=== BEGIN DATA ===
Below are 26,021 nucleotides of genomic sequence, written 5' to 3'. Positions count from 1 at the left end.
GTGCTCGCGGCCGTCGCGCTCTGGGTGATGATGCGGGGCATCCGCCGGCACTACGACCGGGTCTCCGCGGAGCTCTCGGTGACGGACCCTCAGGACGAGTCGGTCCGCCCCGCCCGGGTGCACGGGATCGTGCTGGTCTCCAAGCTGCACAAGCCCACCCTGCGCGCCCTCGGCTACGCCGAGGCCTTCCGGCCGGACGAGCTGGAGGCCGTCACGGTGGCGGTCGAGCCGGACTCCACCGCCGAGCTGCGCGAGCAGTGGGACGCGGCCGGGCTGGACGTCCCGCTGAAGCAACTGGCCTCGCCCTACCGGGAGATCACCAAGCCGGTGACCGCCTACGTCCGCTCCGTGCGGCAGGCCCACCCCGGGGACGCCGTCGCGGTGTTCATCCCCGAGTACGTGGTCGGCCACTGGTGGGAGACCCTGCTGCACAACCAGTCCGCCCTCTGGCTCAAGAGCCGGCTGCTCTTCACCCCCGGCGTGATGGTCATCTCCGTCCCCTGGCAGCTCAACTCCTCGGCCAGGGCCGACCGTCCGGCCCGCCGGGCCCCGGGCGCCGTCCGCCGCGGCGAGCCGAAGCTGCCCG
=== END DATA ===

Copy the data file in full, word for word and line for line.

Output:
Below are 26,021 nucleotides of genomic sequence, written 5' to 3'. Positions count from 1 at the left end.
GTGCTCGCGGCCGTCGCGCTCTGGGTGATGATGCGGGGCATCCGCCGGCACTACGACCGGGTCTCCGCGGAGCTCTCGGTGACGGACCCTCAGGACGAGTCGGTCCGCCCCGCCCGGGTGCACGGGATCGTGCTGGTCTCCAAGCTGCACAAGCCCACCCTGCGCGCCCTCGGCTACGCCGAGGCCTTCCGGCCGGACGAGCTGGAGGCCGTCACGGTGGCGGTCGAGCCGGACTCCACCGCCGAGCTGCGCGAGCAGTGGGACGCGGCCGGGCTGGACGTCCCGCTGAAGCAACTGGCCTCGCCCTACCGGGAGATCACCAAGCCGGTGACCGCCTACGTCCGCTCCGTGCGGCAGGCCCACCCCGGGGACGCCGTCGCGGTGTTCATCCCCGAGTACGTGGTCGGCCACTGGTGGGAGACCCTGCTGCACAACCAGTCCGCCCTCTGGCTCAAGAGCCGGCTGCTCTTCACCCCCGGCGTGATGGTCATCTCCGTCCCCTGGCAGCTCAACTCCTCGGCCAGGGCCGACCGTCCGGCCCGCCGGGCCCCGGGCGCCGTCCGCCGCGGCGAGCCGAAGCTGCCCG